Payments predictions: 2022 will be a 'transformative year' for embedded finance

"Those that don’t offer a frictionless payment won’t remain competitive and will see significant customer conversion fallout”

by | December 10, 2021 | bobsguide

The new year will be “transformative” for embedded finance, according to Dimitar Dimitrov, director of technology at OpenPayd.

According to a growing consensus, customer trends for digital-first payments will drive competition in the market and see retailers, banks and card networks emerge with new products to meet the growing expectation of certain payment options.

“The pandemic put consumers’ need for convenience and simplicity into sharper focus for the millions who couldn’t make payments in person. This ‘digital confinement’ fundamentally changed the way consumers use digital services, and the functionality they expect from those services.

In fact, 54 percent of European business leaders said they would explore embedded finance in the next year, focusing on embedded payments, according to a report by OpenPayd.

“I’d expect to see businesses sharply increase their investments and partnerships as they find a role for embedded payment services in their customer journeys,” Dimitrov added.

Similarly, Vicki Gladstone, CEO at Moorwand, said customer trends will accelerate the value of the embedded finance market.

“Retail-focused ‘Buy Now, Pay Later (BNPL)’ propositions will help open the door to more growth for the sector as a whole, which is predicted to be worth €720.78bn over the next five years to European companies alone.

“Companies will gain confidence in the technology, and we will see more and more opportunities to utilise embedded finance offerings, in diverse places, from car showrooms to cosmetic surgery clinics.

“Digital environments are traditionally associated with lower overheads, so these hero offerings are likely to be built with online payments and embedded finance in mind.”

Moreover, Brian Coburn, CEO at Br-dge, said the growth of the BNPL market will raise competition for existing players to explore new payment solutions.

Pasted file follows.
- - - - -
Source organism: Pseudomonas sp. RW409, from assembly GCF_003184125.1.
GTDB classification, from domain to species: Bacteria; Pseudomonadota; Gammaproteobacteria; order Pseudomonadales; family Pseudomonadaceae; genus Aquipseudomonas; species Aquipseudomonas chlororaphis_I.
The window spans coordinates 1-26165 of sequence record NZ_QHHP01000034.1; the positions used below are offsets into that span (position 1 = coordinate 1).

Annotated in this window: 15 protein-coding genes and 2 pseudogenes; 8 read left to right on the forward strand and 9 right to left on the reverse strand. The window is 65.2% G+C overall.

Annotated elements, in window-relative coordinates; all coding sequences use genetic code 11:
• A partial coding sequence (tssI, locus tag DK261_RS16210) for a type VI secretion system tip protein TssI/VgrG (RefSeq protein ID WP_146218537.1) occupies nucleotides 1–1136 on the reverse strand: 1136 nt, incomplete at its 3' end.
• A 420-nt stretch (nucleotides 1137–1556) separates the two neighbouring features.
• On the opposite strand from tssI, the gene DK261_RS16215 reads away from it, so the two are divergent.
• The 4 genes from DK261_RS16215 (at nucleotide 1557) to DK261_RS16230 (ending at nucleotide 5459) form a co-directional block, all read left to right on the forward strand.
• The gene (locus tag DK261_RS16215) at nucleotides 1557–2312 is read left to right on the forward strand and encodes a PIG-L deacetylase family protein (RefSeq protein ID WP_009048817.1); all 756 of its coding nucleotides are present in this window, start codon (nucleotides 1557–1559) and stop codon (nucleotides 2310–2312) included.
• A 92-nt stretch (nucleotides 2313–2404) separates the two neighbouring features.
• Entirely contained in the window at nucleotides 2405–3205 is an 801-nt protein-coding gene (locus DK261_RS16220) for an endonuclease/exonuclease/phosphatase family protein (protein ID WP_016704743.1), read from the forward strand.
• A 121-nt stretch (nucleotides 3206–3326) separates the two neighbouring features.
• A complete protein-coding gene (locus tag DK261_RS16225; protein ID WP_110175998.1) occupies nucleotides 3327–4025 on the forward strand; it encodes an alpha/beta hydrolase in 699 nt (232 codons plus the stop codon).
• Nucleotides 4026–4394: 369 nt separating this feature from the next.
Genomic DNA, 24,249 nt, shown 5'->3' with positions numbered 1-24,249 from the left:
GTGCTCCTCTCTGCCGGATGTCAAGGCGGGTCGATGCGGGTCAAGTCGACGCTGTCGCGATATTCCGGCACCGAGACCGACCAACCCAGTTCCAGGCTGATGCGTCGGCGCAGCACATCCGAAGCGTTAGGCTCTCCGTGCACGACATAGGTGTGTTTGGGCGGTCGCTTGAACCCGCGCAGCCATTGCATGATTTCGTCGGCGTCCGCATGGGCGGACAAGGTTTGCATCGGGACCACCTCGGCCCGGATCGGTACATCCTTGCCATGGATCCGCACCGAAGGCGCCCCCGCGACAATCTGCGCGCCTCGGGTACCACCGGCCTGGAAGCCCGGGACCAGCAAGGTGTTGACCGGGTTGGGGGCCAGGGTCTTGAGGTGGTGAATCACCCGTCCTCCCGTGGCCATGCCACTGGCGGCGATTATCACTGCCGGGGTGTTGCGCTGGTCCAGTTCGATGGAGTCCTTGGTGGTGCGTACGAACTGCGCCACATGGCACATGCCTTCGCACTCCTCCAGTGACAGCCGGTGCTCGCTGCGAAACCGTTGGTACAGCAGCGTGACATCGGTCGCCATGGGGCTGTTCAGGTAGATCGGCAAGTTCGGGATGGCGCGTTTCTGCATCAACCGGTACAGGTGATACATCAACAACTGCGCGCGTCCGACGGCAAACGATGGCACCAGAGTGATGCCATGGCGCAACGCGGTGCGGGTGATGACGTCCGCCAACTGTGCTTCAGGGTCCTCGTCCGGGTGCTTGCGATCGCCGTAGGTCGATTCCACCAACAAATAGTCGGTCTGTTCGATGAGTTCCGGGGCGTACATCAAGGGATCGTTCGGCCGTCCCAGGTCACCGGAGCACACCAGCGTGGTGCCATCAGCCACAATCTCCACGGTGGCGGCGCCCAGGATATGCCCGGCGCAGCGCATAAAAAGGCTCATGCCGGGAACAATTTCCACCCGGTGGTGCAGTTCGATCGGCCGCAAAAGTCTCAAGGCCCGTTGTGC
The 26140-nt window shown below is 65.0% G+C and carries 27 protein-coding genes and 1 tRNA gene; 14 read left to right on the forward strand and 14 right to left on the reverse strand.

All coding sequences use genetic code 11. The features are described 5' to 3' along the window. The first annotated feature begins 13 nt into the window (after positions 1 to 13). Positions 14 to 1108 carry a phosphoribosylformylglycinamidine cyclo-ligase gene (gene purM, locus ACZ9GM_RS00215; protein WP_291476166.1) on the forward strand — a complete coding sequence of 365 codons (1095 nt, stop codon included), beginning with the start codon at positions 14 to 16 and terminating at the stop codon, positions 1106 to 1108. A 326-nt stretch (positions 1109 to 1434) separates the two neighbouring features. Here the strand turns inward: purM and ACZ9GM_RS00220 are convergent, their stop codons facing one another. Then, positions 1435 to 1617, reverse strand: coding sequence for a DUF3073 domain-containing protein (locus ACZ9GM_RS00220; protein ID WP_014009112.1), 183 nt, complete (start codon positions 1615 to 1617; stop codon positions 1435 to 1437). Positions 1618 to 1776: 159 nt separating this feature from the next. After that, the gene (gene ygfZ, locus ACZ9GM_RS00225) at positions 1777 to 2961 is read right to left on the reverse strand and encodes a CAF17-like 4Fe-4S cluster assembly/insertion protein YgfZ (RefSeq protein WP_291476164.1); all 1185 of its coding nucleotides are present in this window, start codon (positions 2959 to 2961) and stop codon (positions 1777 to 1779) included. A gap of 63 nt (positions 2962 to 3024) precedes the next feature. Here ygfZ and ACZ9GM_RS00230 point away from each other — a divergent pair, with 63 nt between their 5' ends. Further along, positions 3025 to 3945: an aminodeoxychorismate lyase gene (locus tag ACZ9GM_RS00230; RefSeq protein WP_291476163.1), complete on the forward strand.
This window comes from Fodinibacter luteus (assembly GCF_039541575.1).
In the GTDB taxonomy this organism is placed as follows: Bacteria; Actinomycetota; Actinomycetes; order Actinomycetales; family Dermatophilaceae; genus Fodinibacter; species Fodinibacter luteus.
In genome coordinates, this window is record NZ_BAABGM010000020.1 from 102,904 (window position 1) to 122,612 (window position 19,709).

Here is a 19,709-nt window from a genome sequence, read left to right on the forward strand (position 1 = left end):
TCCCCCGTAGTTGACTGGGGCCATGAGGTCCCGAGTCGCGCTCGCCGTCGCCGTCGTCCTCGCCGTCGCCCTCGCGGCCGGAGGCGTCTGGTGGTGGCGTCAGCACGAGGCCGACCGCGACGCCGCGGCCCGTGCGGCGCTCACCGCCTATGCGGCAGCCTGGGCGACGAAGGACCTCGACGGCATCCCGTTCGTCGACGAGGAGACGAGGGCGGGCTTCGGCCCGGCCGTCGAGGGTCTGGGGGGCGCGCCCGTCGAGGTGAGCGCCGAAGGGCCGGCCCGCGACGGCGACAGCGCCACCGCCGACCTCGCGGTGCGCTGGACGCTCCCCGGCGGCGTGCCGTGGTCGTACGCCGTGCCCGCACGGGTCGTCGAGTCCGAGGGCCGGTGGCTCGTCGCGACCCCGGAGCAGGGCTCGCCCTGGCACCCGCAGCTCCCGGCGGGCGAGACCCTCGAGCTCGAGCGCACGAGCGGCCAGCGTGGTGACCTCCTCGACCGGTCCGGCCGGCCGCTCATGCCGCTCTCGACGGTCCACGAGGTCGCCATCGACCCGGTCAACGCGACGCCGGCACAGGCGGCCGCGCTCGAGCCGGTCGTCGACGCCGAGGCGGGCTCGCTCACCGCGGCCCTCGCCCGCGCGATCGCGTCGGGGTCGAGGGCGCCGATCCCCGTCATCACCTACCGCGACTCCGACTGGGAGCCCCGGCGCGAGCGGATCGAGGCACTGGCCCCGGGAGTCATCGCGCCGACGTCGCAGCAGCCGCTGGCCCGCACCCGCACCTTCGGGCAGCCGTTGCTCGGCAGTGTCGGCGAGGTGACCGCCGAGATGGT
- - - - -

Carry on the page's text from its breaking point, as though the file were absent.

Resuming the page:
“In anticipation of the growth in opportunity some banks and card networks are making their solution more digitally accessible to compete with the latest market innovators, such as Klarna and Clearpay.”

In September, both Mastercard and Monzo launched their own BNPL offering to meet the growing demand for flexible and digital-first payment options at checkout.

“The challenge for those looking to adopt upcoming payment methods and quickly evolve with customer demand is the speed of innovation and integration, which is where payment orchestration really adds value,” added Coburn.

James Booth, VP head of partnerships at PPRO, said pressure is growing for retailers to offer customers preferred method of payment, otherwise they face a high risk of basket abandonment rates when expanding into new markets.

Moreover, Alex Reddish, managing director at Tribe Payments, said mobile payments will become a global standard.

“As a result, I expect competition will not just be between international card providers and cash, but also with new payment methods and digital wallets. Those that don’t offer a frictionless payment as an option won’t remain competitive and will see significant customer conversion fallout.”

Reddish added the new year could see “firmer plans for regulating the BNPL market” following the explosive growth of the payment option in the UK.

A boost for global real-time payments

Meanwhile, real-time transactions surged in 2020 to 70.3bn, up 41 percent from 50bn in 2019, revealed a report from ACI Worldwide. The popularity of real-time payments will continue to grow in the b2b market.

Silvia Mensdorff-Pouilly, SVP of banking and payments at FIS, said the new year will see “more businesses leveraging real-time payments to better manage liquidity and risk, along with services such as request to pay, account aliases, P2P, payee confirmation and payments at POS”.

“These have now become standard in almost all countries, with an increasing number moving toward API-based interfaces and ISO messaging to ease access.”

Tribe Payment’s Reddish added, “the appetite for easy, fast transactions [will] transfer over into remittance with real-time payments set to go global”.

“Cross-border payments have been notoriously slow over the years but through CBDCs and things like the European Payments Initiative, there will be a continued growth in real-time payments as those same merchants and consumers that deliver frictionless payment experiences expect frictionless settlement.”

Moreover, Abdeslam Alaoui Smaili, CEO of HPS, said, “as the amount of money exchanged digitally between businesses continues to increase, so will the need for interoperability and we should expect to see significant adoption in the next 12 months.”

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